Lilypie Angel and Memorial tickers

Lilypie Angel and Memorial tickers

11 Sep 2012

Well-meaning comment that I hate.

Everything will be OK this time, trust me.

Said a complete stranger, an acquaintance, a relative, a friend, and everyone in between.

You are healthy, so your baby will be ok. I know it!

At this point, if I can, I walk away. I have nothing to say to someone who has a direct line to G-O-D, who can see into the future. Because if they do, why didn't they tell me Amelia was going to die?

Funny thing is, I was absolutely normal and healthy when pregnant with Amelia. There was no reason for concern. We all trusted that everything would be ok, why wouldn't it... But it wasn't.

My doctors don't know why Amelia died, but there is a reason. It can be something rather simple, or something very complicated. It can be anything. Babies are resilient, but fragile. Life is fragile. My OB does not tell me that things will be ok this time around, she just watches me closely and plans on doing more so as Wiggles grows. She also isn't planning on taking any risks, so most likely Wiggles will be born before our Christmas Eve due date.

So that's the truth: We don't know what killed Amelia and we are doing everything we can to prevent the unknown from striking again. Hoping for the best, while remaining realistic. Not optimistic, not pessimistic. Realistic. Babies die, but most live. We don't know the future, and neither do complete strangers, acquaintances, relatives and friends. That's life.

When I hear the things will be fine comment, I feel that people try to diminish what we went through with Amelia, like something was supposed to be wrong with her all along, like her death gives all our future children a safety blanket, like I didn't give birth to a healthy-looking dead baby, like the fact that my reality is different from most other realities out there.

It minimises the real fear I have every minute of every day of this pregnancy, that I will have to survive the death of another baby, my baby. It is not the same fear as people have when bad things happen to others, it's the fear of bad things happening to me while others watch with relief that it isn't them.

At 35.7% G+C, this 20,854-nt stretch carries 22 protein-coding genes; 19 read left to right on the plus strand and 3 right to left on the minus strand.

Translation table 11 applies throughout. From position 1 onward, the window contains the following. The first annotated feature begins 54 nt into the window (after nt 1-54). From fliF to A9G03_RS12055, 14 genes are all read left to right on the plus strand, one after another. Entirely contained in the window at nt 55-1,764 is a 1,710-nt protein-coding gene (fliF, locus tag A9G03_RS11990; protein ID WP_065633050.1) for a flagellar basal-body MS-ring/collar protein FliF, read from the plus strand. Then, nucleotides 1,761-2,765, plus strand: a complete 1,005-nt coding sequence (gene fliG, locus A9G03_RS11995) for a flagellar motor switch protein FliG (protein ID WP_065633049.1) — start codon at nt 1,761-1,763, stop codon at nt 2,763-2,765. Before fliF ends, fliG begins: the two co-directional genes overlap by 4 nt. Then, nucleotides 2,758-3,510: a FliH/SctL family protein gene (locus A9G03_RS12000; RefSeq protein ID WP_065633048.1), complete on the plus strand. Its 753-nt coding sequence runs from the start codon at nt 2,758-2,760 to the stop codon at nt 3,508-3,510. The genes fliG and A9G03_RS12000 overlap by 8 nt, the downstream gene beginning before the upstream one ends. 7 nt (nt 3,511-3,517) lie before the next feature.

So, the best thing to say is: Good Luck.

That's all. Two words.


2 comments:

  1. I love this post, and you are so right. People don't realise that we have the same odds of it happening a second time as we did the first time around. Really low odds, but still a chance.

    I don't know if you follow this blog at all, but this post is quite similar. Becky the author has lost two babies, and so knows that it can unfortunately happen.

    She rights about how she wishes people wouldn't say that they know it will be ok.

    http://fortheloveofbabyliam.blogspot.co.uk/2012/08/i-just-feel-it.html

    Sending lots of love,
    Lisa
    http://dear-finley.blogspot.com

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  2. I too have always hated the 'everything will be ok' line. While I have not lost a baby, and would not dream of understanding how it must feel for you to hear this, I did get it from a few people at a very, very difficult time in my own pregnancy. People think it helps. I think they really say it to make themselves feel better; most people aren't comfortable with the idea of things *not* being ok.

    I think there needs to be much more acceptance and support of grief in our society. Grief, and the grieving process. I am continually amazed at how few people - health care professionals included - are simply unwilling or unable to deal with it. I think we are very much a society of getting on and getting over grief, and moving on with our lives. And I think this severely invalidates many of us in the midst of very real trauma.

    Sending you and Wiggles good thoughts,
    Hannah

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